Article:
USAF's B-1B Lancer conducts training with Japanese and South Korean forces


The US Air Force's (USAF) B-1B Lancer bomber aircraft has conducted bilateral training missions with the Japanese and South Korean air forces.

The training allows the US to strengthen its relationship with Japan and South Korea.

Assigned to Andersen Air Force Base in Guam, the US bomber conducted intercept and formation training with the Japanese Air Self Defense Force’s F-15J Eagles from Nyutabaru Air Base.

The bilateral training enables the operational units to improve their joint capabilities and tactical skills while also building bilateral confidence and strong working relationships, the USAF stated.

USAF Pacific Air Forces bomber operations chief major Ryan Simpson said: “Bilateral cooperation with bomber aircraft, especially in the face of security challenges in the Indo-Asia-Pacific region, is an outstanding demonstration of the US’s commitment to our allies.

“Our increased cooperation enables our combined forces to rapidly react to counter aggression against Japan and other allies and partners.”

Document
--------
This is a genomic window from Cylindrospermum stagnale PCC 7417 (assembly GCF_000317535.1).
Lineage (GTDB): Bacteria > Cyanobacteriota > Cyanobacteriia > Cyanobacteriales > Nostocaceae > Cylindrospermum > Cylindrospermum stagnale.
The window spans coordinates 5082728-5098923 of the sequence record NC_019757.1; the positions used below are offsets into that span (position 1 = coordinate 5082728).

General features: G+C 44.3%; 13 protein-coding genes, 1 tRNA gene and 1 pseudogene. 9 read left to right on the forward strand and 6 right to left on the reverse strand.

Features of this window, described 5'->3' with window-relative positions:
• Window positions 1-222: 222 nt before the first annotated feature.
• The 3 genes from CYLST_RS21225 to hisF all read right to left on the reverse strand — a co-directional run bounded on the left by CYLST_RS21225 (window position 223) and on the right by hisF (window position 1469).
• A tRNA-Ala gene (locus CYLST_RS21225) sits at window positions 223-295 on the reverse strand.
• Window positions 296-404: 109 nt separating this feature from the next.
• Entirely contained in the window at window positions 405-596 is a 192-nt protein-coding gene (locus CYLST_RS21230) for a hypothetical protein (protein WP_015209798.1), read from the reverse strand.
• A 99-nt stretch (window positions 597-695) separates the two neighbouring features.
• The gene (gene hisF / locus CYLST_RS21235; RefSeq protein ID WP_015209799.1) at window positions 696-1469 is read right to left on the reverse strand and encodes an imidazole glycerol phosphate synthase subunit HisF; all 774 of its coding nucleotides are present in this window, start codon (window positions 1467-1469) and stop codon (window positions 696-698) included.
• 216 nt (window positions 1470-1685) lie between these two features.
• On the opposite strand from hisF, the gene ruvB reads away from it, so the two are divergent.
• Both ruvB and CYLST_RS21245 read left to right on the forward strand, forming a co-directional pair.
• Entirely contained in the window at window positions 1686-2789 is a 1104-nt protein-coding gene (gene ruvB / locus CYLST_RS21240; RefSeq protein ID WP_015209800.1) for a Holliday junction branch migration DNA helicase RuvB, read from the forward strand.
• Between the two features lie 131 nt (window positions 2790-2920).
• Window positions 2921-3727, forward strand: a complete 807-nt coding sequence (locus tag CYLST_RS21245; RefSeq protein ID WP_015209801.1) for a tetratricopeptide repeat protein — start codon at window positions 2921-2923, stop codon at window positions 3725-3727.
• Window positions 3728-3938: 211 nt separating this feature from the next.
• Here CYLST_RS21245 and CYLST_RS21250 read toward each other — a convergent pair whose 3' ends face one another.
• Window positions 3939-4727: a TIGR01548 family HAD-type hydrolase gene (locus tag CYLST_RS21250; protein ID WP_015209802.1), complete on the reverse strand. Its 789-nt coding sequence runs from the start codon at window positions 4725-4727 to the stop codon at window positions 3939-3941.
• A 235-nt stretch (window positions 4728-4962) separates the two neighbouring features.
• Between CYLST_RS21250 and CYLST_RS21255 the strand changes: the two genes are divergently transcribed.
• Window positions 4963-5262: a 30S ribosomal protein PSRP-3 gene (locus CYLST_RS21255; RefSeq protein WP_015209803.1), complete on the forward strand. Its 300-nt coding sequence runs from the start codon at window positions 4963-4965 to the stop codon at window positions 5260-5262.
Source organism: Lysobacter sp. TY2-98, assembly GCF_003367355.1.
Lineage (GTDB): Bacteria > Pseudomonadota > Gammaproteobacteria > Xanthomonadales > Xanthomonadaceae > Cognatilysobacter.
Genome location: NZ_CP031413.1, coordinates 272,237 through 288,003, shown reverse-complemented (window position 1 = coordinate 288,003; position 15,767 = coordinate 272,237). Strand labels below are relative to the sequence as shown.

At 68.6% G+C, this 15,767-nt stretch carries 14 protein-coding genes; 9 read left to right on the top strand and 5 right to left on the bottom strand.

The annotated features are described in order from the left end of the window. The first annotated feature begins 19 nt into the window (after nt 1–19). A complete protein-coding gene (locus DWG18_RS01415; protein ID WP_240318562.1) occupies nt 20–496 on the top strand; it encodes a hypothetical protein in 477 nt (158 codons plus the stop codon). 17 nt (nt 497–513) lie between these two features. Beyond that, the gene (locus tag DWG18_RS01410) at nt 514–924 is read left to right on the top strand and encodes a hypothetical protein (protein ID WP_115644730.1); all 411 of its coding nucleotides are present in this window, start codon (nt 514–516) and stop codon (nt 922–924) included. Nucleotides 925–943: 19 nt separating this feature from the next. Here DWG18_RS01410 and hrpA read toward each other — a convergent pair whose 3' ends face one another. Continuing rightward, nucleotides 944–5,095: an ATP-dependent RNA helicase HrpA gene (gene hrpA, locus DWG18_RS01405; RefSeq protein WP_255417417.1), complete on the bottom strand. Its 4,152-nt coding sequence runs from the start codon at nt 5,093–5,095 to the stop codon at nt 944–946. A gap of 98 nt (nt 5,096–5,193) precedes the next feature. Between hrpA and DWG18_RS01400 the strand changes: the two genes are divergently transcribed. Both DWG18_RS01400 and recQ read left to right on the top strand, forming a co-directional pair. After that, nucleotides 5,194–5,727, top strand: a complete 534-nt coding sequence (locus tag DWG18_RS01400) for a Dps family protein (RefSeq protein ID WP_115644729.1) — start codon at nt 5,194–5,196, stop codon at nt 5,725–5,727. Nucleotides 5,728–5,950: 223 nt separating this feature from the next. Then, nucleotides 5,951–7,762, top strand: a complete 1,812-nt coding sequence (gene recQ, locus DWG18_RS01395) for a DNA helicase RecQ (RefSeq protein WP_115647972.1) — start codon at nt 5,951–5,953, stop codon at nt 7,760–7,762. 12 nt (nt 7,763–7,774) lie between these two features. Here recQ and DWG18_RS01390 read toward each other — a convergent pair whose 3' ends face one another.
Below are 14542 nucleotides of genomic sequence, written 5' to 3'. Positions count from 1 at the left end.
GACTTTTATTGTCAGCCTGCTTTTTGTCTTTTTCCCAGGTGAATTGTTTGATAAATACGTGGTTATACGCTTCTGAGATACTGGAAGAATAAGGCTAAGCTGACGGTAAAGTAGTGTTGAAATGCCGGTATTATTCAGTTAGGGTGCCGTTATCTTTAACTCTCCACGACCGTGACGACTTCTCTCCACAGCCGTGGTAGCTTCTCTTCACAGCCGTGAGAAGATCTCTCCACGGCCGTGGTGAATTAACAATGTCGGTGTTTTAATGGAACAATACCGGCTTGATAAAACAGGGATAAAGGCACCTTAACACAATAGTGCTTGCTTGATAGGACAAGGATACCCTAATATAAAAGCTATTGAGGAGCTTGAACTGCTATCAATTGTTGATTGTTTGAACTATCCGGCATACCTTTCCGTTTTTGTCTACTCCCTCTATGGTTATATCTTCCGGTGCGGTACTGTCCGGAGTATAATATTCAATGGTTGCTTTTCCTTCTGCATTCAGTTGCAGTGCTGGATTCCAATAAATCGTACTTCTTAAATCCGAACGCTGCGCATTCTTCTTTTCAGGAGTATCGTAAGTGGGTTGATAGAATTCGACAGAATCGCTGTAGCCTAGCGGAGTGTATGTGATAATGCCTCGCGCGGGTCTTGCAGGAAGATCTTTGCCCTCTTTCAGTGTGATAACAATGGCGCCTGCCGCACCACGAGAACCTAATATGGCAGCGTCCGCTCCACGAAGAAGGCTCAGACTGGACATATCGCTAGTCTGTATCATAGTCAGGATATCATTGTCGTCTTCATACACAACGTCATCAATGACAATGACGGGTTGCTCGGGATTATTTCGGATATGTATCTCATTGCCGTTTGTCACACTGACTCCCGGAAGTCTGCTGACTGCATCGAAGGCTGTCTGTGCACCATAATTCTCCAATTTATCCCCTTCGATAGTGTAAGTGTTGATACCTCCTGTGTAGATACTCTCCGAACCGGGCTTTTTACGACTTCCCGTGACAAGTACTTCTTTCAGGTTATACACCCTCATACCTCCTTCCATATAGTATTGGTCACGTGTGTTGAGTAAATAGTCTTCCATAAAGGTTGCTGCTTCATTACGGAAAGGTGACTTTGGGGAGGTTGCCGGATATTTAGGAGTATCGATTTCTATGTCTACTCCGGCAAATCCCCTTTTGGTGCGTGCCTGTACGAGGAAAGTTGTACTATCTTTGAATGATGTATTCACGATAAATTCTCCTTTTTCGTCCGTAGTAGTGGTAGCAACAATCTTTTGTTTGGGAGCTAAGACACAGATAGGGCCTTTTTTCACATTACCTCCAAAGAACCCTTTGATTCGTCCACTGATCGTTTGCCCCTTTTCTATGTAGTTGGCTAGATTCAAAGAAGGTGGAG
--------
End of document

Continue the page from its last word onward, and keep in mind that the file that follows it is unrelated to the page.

The B-1B also participated in a bilateral training with the Republic of Korea Air Force F-15K Slam Eagles and F-16 Fighting Falcons in South Korean airspace.

"Our increased cooperation enables our combined forces to rapidly react to counter aggression against Japan and other allies and partners."

Simpson added: “Working and training side-by-side our [South Korean] partners increases our ability to integrate air operations more effectively in order to deter aggression in the region.

“As an added bonus, [South Korea] offers an excellent training environment for increasing the capability of our bomber crews.”

The rotational presence of B-1B bomber allows US forces to integrate with aerial platforms from allied nations and advance and strengthen the long-standing military-to-military relationships in the Indo-Asia-Pacific region.


Image: A USAF B-1B Lancer flies in formation with South Korean F-15K Slam Eagles and F-16 Fighting Falcons. Photo: courtesy of Air Force photo by Senior Airman Daniel Robles.